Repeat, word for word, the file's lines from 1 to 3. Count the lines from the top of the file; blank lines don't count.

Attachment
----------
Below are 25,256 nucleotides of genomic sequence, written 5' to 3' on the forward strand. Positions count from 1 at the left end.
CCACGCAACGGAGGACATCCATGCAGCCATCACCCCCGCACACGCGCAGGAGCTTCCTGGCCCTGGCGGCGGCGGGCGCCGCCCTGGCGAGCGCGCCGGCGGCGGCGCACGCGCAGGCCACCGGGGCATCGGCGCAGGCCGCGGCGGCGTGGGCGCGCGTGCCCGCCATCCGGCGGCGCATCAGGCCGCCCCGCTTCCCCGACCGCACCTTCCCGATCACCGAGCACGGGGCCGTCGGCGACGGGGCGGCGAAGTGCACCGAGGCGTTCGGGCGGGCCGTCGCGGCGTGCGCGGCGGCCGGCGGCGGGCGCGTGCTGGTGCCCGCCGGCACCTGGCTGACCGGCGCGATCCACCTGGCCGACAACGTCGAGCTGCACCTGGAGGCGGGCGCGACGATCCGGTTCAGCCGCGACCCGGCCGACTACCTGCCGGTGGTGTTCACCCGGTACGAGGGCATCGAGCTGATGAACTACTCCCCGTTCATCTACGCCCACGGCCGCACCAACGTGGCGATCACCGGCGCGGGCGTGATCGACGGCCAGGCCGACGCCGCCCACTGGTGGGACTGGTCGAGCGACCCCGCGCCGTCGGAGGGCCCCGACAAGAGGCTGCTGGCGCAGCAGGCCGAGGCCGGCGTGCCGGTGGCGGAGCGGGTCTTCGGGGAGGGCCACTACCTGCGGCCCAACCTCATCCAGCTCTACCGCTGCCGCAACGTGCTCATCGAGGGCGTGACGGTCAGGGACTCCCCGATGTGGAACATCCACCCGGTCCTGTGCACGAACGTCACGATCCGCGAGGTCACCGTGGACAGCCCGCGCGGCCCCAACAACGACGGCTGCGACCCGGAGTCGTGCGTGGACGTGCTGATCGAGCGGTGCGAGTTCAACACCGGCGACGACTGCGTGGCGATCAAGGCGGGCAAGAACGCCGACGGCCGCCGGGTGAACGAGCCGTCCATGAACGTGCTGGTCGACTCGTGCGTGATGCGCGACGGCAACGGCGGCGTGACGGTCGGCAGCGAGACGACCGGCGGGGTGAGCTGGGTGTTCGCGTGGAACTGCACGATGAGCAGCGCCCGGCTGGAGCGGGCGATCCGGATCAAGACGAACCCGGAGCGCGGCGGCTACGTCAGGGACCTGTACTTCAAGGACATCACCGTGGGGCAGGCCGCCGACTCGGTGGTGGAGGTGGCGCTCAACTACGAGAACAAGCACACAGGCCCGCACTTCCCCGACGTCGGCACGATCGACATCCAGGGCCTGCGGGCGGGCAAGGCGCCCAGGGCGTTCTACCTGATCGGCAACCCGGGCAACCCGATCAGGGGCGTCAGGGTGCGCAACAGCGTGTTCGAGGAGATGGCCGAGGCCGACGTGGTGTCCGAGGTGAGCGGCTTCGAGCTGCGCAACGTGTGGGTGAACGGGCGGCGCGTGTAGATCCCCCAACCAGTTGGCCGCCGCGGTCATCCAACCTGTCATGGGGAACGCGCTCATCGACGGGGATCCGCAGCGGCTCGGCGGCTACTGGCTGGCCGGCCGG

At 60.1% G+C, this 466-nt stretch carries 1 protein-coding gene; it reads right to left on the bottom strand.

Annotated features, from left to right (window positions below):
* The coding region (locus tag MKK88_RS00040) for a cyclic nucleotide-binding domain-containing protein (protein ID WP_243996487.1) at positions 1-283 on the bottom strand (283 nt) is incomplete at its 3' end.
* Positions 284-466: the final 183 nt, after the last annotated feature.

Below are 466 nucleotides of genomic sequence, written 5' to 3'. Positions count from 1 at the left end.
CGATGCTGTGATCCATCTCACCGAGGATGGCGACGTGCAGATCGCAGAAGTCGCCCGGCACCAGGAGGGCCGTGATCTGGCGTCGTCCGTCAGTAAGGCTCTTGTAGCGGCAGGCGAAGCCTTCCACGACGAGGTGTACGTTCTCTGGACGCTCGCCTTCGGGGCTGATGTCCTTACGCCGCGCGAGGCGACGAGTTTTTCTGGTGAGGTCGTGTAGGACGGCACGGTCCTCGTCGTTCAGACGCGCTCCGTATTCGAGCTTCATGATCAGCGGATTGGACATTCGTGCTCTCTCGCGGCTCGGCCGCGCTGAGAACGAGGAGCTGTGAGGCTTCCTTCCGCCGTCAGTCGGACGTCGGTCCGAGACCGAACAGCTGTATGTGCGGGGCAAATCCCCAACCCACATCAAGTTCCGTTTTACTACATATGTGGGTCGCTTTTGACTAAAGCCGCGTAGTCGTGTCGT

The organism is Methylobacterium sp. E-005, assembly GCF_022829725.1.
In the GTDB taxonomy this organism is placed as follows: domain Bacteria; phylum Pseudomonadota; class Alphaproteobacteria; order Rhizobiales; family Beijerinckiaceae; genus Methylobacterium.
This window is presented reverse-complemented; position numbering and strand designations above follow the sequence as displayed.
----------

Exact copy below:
Below are 25,256 nucleotides of genomic sequence, written 5' to 3' on the forward strand. Positions count from 1 at the left end.
CCACGCAACGGAGGACATCCATGCAGCCATCACCCCCGCACACGCGCAGGAGCTTCCTGGCCCTGGCGGCGGCGGGCGCCGCCCTGGCGAGCGCGCCGGCGGCGGCGCACGCGCAGGCCACCGGGGCATCGGCGCAGGCCGCGGCGGCGTGGGCGCGCGTGCCCGCCATCCGGCGGCGCATCAGGCCGCCCCGCTTCCCCGACCGCACCTTCCCGATCACCGAGCACGGGGCCGTCGGCGACGGGGCGGCGAAGTGCACCGAGGCGTTCGGGCGGGCCGTCGCGGCGTGCGCGGCGGCCGGCGGCGGGCGCGTGCTGGTGCCCGCCGGCACCTGGCTGACCGGCGCGATCCACCTGGCCGACAACGTCGAGCTGCACCTGGAGGCGGGCGCGACGATCCGGTTCAGCCGCGACCCGGCCGACTACCTGCCGGTGGTGTTCACCCGGTACGAGGGCATCGAGCTGATGAACTACTCCCCGTTCATCTACGCCCACGGCCGCACCAACGTGGCGATCACCGGCGCGGGCGTGATCGACGGCCAGGCCGACGCCGCCCACTGGTGGGACTGGTCGAGCGACCCCGCGCCGTCGGAGGGCCCCGACAAGAGGCTGCTGGCGCAGCAGGCCGAGGCCGGCGTGCCGGTGGCGGAGCGGGTCTTCGGGGAGGGCCACTACCTGCGGCCCAACCTCATCCAGCTCTACCGCTGCCGCAACGTGCTCATCGAGGGCGTGACGGTCAGGGACTCCCCGATGTGGAACATCCACCCGGTCCTGTGCACGAACGTCACGATCCGCGAGGTCACCGTGGACAGCCCGCGCGGCCCCAACAACGACGGCTGCGACCCGGAGTCGTGCGTGGACGTGCTGATCGAGCGGTGCGAGTTCAACACCGGCGACGACTGCGTGGCGATCAAGGCGGGCAAGAACGCCGACGGCCGCCGGGTGAACGAGCCGTCCATGAACGTGCTGGTCGACTCGTGCGTGATGCGCGACGGCAACGGCGGCGTGACGGTCGGCAGCGAGACGACCGGCGGGGTGAGCTGGGTGTTCGCGTGGAACTGCACGATGAGCAGCGCCCGGCTGGAGCGGGCGATCCGGATCAAGACGAACCCGGAGCGCGGCGGCTACGTCAGGGACCTGTACTTCAAGGACATCACCGTGGGGCAGGCCGCCGACTCGGTGGTGGAGGTGGCGCTCAACTACGAGAACAAGCACACAGGCCCGCACTTCCCCGACGTCGGCACGATCGACATCCAGGGCCTGCGGGCGGGCAAGGCGCCCAGGGCGTTCTACCTGATCGGCAACCCGGGCAACCCGATCAGGGGCGTCAGGGTGCGCAACAGCGTGTTCGAGGAGATGGCCGAGGCCGACGTGGTGTCCGAGGTGAGCGGCTTCGAGCTGCGCAACGTGTGGGTGAACGGGCGGCGCGTGTAGATCCCCCAACCAGTTGGCCGCCGCGGTCATCCAACCTGTCATGGGGAACGCGCTCATCGACGGGGATCCGCAGCGGCTCGGCGGCTACTGGCTGGCCGGCCGG

At 60.1% G+C, this 466-nt stretch carries 1 protein-coding gene; it reads right to left on the bottom strand.